In 1492, not only did Columbus sail the ocean blue, but on this date eight months earlier the Catholic monarchs of Spain (primarily the joint tenants of Castile and Aragon) gained a conquest that was far more significant to contemporaries: a final victory of Christendom over the Moors of Al-Andalus, or Muslim Iberia.
This was the culmination of a 500-year long conflict. The war between Iberian Christianity and Islam had begun with the advance of Muhammadan warriors who emerged out of the Arabian peninsula and swept across North Africa in the 7C. The Muslim Berbers extended these conquests further eastward, general Tariq ibn Ziyad invading Spain in 711 on behalf of his Ummayad Caliph. Tariq’s forces quickly defeated the Visigothic king Roderic (Rodrigo), and his victory would earn him a long-lasting tribute – one of the Pillars of Hercules, the city of Mons Calpe, was renamed Gibraltar in his honor, from the Arabic for “mount of Tariq.” Successive waves of Muslim forces would occupy the rest of the peninsula, and even push their way into southern France by the first third of the 8C.
For the next five centuries, Christian conquistadors would slowly reconquer this territory, bit by bit. Periods of major conflict alternated with periods of coexistence and even collaboration, as exemplified in the varied career of Spain’s famous gran capitán El Cid. Despite peaceful interludes, the Reconquista continued inexorably, assisted mightily by the collapse of Muslim unity, as Moorish politics fragmented Al-Andalus into a series of weaker taifa kingdoms. Distant Caliphs turned their attention elsewhere, and after these sprawling Caliphates collapsed, successor states in North Africa, such as the Almoravids and Almohads, turned their weapons on the Moorish rump kingdoms, replacing one ruling Muslim dynasty with another. By 1300 Muslim disunity had allowed Christian crusaders to recapture much of the peninsula, although Iberian Christians also had a tendency to collapse into civil war. Christian unity was hindered as well by the divisions between Portugal and Castile, peninsular competition which led to internecine struggles between these Catholic powers, aided by foreign intervention from the north. Over the centuries, however, the Muslim-Christian conflict dominated the peninsula, such that the omnipresent Muslim foe to the south gave Iberian Catholicism a distinct crusading flavor, a mindset buttressed by the local Military Orders of Calatrava and Alcántara. Constant raiding and frequent campaigns of conquest became so ingrained that Iberian Christian identity expressed this perpetual way of border war with a particular manifestation of their patron saint, St. James the Moor-Killer.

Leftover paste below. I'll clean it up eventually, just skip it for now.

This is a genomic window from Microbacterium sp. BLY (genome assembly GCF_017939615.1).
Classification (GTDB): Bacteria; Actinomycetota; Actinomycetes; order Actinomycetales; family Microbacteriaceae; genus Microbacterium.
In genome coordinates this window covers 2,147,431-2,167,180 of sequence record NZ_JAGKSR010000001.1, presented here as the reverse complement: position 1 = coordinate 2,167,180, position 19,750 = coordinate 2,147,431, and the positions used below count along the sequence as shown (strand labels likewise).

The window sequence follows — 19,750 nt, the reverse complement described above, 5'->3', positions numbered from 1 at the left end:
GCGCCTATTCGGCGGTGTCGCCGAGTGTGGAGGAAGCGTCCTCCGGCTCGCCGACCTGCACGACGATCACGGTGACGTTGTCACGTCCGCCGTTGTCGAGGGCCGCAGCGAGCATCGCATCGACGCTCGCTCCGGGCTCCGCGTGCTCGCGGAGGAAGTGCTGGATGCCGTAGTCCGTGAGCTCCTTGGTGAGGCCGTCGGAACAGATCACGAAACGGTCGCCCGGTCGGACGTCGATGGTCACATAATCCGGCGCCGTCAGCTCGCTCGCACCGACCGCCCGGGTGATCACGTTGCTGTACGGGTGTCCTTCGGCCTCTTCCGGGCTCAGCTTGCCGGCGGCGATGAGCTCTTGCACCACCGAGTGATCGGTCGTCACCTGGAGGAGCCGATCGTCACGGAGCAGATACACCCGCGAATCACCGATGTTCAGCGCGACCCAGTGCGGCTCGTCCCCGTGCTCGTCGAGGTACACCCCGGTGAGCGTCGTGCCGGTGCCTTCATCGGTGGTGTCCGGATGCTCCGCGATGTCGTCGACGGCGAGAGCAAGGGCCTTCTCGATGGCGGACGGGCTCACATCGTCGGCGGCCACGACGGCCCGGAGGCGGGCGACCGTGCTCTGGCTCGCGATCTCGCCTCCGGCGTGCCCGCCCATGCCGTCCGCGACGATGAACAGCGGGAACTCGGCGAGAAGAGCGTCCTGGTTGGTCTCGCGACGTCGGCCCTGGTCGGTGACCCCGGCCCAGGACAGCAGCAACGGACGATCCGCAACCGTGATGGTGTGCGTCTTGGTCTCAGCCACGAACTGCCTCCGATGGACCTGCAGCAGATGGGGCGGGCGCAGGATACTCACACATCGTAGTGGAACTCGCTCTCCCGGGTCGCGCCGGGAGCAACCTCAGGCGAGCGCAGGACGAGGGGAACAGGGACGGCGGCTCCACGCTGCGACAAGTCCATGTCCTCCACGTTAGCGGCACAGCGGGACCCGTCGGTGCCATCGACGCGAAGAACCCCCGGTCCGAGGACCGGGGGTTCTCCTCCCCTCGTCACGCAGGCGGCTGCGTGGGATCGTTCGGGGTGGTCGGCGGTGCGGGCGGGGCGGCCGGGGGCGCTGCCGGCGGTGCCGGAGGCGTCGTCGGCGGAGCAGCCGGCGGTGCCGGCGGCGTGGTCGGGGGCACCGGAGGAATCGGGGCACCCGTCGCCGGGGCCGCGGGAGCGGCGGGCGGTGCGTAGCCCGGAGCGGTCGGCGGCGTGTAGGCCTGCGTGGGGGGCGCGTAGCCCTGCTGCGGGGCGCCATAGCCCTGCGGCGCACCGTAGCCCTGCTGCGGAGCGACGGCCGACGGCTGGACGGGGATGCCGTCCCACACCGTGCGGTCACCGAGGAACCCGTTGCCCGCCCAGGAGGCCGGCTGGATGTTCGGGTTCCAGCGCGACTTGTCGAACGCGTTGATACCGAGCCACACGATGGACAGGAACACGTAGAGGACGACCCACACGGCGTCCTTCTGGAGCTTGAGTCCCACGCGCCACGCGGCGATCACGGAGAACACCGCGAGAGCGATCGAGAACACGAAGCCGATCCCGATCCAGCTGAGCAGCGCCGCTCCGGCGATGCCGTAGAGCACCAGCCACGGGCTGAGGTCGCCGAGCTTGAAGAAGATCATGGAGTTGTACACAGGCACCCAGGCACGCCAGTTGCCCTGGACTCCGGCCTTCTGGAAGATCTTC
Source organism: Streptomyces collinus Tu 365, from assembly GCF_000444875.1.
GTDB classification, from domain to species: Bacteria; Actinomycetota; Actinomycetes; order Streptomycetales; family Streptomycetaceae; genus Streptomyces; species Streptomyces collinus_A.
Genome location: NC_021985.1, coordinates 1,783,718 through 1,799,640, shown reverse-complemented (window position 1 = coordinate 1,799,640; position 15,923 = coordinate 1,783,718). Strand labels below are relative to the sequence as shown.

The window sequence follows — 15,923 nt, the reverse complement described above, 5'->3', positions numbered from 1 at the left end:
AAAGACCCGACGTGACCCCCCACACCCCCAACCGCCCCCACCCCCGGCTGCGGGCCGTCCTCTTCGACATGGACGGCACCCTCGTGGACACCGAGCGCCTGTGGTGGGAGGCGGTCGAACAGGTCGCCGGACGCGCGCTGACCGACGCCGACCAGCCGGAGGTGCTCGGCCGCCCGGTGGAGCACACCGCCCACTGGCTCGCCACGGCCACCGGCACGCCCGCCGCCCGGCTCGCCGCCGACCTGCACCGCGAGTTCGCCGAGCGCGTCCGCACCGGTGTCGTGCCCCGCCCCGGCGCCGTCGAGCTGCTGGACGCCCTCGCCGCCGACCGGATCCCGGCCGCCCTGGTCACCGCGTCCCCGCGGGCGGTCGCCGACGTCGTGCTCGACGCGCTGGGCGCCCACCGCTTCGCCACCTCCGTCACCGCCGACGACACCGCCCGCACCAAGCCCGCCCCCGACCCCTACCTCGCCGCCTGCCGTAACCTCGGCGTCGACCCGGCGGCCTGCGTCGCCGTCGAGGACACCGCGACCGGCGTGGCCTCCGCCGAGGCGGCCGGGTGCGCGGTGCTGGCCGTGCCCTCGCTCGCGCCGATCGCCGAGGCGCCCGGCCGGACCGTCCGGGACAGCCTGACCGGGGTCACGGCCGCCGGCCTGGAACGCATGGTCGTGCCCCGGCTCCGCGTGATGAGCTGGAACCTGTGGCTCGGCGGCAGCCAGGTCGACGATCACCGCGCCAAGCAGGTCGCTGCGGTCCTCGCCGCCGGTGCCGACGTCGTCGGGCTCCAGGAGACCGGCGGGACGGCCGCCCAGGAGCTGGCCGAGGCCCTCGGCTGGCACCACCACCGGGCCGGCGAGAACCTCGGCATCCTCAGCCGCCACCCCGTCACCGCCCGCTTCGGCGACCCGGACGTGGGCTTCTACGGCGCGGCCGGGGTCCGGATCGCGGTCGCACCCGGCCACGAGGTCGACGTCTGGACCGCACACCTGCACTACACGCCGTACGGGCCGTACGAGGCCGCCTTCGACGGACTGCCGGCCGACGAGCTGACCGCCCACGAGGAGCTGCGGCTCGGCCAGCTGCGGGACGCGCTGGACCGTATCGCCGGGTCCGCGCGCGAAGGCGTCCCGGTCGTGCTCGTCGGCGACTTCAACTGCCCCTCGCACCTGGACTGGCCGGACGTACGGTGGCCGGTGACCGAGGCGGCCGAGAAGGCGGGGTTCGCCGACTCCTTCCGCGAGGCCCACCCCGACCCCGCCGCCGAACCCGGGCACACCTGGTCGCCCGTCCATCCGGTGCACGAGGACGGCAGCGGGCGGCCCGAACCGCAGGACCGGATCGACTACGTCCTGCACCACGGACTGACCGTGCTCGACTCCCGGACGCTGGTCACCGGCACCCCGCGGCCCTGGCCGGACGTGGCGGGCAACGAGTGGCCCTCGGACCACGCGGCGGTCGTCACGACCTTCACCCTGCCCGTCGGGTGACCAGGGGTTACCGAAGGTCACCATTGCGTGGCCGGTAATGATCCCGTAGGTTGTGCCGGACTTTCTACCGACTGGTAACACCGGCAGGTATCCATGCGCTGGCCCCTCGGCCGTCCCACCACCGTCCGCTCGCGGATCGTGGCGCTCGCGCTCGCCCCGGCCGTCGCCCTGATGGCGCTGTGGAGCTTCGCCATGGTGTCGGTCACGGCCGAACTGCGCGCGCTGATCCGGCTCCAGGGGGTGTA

When a new war broke out in December 1481, the Emirate of Granada controlled only a slice of territory on the southern tip of the peninsula. The recent peace with their Spanish foe had barely lasted three years, in part because the politics of the Iberian peninsula had been upended a year later when the Aragonese crown passed to Ferdinand II (Fernando). His marriage a decade earlier to Queen Isabel of Castile now resulted in a union of the kingdoms of Aragon and Castile (ruled by Isabel since 1474). With Fernando eager for martial glory and his wife eager to extend Catholicism’s sway, with their domains full of restive nobles, and with the Papacy offering funds for a Crusade to erase the memory of the loss of Constantinople, a more united Spain saw its weakened southern neighbor as an enticing target. Not only had successional instability continued to plague the Nasrid state, but its naval support had eroded over the previous seventy years. Portuguese amphibious operations had captured numerous ports along the Moroccan coast, hampering Berber support for its northern Muslim neighbor. Nor could the rising Ottoman Empire provide assistance for this jihad, as its efforts were still focused further to the east. The Muslim thorn of Nasrid Granada was only waiting to be removed.
The famed dual Catholic Monarchs took the opportunity to unite their own fractious nobles in one last Iberian Crusade. A surprise Granadan attack on the town of Zahara inaugurated the final conflict between the two sides. The Spanish responded, and took advantage of the struggle among candidates for the succession of the Nasrid throne: this civil conflict alternated first between the father Abdul Hassan and his more pacific son Muhammad XII (known as “Boabdil”), and, after Abdul Hassan was incapacitated by a stroke, between Boabdil and his uncle Muhammad XIII (“El Zagal”). Going on the offensive in 1482, Spanish gunpowder artillery facilitated the capture of a dozen rocky castles and fortified towns; within five years Catholic forces had captured most of the remaining Granadan territory to the north and south of the capital city. At the same time, control of the capital city itself had shifted multiple times, with the Spanish first playing Boabdil off against his father, then siding with El Zagal against his nephew. Boabdil managed to outmaneuver his uncle with both direct and indirect Spanish assistance: he took advantage of Christian support in wresting control of Granada from his uncle, then looked on as the Spanish occupied El Zagal’s remaining territories, forcing him to flee to North Africa. He had defeated his internal enemies, but Boabdil’s brief counter-offensive in 1490 failed to expand his reach beyond the confines of his fortified capital city. He could only wait as Catholic forces tightened their noose around the capital.